Top OCR Apps for Android and iOS
OCR technology is nothing new. There are multitudes of quality OCR software which helps you convert images and scanned documents into editable text. But in this age of smartphone dominance, having some usable OCR apps is much desirable, especially since the smartphones these days come with high-quality camera which can be used to scan the document or image.
Android and iPhone OS have managed to dominate the smartphone market and no wonder we see a multitude of OCR apps (free and paid) available on both these platforms. The key is to choose the best ones out there and that is what we are aiming for in this post.
Top Android OCR Apps
1. Google Docs
Google dominates the Android market in general and it’s no different when it comes to OCR apps. Google Docs comes with the OCR feature and works really well. As something exclusive for Android, Google docs does a pretty good job of converting the scanned document into text. But as you would expect, there isn’t much of an option to deal with the output other than saving it within the app itself. If you don’t mind copy-pasting the converted document, this is the best OCR app you can get and that too for free.
Another Google app which dominates the Android market and works well as an OCR app too. Take a picture of any image and Google Goggles does a fair job of turning it into an editable text. And the best part is, you can paste that text to anywhere on your phone – be it on Gmail or SMS or notes. What more? you can use Goggles to scan the business cards for you and it can save the details into your contacts section in just a click! Goggles come with Google translate which helps you translate the text into a ton of different languages.
3. OCR Test
OCR Test is an experimental app based on Tesseract and is free to download and use. The accuracy of its OCR isn’t that great, but the way it works is pretty similar to that of Goggles. One good feature, when compared to Goggles, is that OCR Test comes with the “continuous preview” feature which shows a dynamic, real-time display of what the app is recognizing from the live image.
TextRact lets you turn image to live text using textract online server at free-ocr.net. It needs an internet connection to work and also comes in a premium version with added features.
Top iPhone OCR Apps
Image to Text app allows you to extract editable ASCII text from images and share the results by Email or Evernote. All you need to do is take a picture of the document using your iPhone’s camera and email the image to yourself. You will then receive the image along with the text file containing the editable text that was extracted from the image. Works great for English language.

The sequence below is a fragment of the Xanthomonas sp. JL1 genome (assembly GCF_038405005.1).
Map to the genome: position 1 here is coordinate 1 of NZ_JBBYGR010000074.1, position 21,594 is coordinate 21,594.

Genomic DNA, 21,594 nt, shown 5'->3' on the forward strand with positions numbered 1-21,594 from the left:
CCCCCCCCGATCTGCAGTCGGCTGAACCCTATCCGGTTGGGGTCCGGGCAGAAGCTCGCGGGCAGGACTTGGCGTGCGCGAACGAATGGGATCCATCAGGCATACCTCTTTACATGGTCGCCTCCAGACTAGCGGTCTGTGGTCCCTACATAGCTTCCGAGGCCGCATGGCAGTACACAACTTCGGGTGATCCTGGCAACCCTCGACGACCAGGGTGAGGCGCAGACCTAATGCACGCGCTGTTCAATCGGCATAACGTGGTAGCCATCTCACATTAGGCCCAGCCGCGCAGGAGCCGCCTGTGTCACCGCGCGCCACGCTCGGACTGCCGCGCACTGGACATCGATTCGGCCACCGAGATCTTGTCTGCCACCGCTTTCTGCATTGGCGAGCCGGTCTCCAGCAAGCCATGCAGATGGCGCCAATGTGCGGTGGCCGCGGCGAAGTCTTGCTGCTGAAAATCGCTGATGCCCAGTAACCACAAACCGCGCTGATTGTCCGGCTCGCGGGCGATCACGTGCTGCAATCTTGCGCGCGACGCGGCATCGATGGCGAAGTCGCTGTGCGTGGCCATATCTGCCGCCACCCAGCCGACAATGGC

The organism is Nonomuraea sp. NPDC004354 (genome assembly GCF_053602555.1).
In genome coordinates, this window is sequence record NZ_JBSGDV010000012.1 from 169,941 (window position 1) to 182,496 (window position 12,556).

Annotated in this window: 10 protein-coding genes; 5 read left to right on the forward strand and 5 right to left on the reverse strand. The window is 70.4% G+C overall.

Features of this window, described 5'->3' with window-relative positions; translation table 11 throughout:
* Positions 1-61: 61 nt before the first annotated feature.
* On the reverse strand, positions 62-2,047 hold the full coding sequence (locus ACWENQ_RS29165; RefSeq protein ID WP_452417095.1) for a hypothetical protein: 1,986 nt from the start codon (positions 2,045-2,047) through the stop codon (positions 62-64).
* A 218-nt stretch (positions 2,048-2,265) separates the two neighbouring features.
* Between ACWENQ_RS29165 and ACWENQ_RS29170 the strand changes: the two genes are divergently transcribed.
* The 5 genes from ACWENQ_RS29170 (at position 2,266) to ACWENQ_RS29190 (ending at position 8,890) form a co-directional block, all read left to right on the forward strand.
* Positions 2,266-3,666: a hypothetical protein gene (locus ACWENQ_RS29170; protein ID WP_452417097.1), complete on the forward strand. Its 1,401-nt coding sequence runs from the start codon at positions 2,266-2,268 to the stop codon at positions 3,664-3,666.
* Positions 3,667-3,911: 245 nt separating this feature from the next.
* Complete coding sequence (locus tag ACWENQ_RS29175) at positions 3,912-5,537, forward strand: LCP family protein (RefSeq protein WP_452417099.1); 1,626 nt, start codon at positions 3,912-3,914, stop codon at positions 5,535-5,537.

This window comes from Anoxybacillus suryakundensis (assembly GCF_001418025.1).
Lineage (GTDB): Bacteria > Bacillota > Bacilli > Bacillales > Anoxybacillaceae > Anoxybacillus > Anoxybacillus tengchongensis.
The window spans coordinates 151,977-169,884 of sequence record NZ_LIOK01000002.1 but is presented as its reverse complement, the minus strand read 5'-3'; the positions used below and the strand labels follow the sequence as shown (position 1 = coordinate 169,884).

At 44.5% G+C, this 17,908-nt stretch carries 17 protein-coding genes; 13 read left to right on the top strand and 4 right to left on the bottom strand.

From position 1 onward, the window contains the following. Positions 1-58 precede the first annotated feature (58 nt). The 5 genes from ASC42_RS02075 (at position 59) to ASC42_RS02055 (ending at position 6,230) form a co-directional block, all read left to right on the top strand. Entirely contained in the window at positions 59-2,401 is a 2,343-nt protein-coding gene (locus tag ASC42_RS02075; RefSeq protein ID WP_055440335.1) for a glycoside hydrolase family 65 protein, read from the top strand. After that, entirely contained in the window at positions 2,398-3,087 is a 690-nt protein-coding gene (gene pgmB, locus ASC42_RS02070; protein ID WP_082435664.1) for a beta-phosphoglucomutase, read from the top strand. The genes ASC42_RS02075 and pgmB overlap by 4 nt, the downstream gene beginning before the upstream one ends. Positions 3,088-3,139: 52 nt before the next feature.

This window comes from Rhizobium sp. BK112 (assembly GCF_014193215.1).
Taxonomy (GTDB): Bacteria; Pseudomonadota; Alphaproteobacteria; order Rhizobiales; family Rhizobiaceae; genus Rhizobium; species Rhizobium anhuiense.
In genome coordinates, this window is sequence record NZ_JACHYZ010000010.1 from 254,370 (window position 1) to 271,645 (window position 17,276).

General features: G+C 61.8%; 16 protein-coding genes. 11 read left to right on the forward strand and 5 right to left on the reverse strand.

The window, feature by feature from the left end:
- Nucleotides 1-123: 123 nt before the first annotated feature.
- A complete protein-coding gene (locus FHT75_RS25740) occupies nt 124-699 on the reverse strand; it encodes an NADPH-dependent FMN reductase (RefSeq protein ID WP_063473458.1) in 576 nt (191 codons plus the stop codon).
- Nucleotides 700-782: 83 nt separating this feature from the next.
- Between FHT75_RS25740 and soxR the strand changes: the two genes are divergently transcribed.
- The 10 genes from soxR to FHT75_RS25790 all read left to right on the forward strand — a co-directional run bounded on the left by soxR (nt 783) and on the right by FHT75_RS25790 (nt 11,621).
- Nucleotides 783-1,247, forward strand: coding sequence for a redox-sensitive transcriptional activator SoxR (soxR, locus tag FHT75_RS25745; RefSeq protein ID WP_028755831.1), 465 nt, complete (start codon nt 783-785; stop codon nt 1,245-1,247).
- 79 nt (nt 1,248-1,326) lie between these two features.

Perfect OCR isn’t a free app like any of the above ones. It costs $3.99 as it converts the images to text ‘on the go’. It even stores the history of the text generated. You can crop, rotate and recolor a taken image. But then OCR functionality is pretty slow, as it requires you to capture three images of the text.
Prizmo has to be the most sophisticated OCR app with an easy-to-use interface. But then it costs $9.99, which isn’t cheap by any standards. It is really professional and offers a lot of flexibility. Once the results are generated, you can share them to Dropbox, Evernote and others.
4. Word Lens
Word Lens isn’t one of those run-of-the-mill OCR apps. It’s an app which took the world by storm with its unique interface and features. Word Lens can be used to translate printed words from one language to another with your built-in camera and in real time!
FotoNote costs $1.99, but offers multitude of features for the price. You can use the iPhone camera to take the pictures of magazines or receipts and then let Fotonote to use its OCR technology to convert the photo into editable text. The extracted text can be emailed, copied to clipboard or exported to apps like Facebook, Dropbox etc.
TextGrabber from Abbyy turns your iPhone into a multifunctional mobile scanner with translation capability. Just take a picture of the text, and you can immediately edit it or translate, share via e-mail and SMS, or post directly to your account at on Facebook, Twitter and Evernote.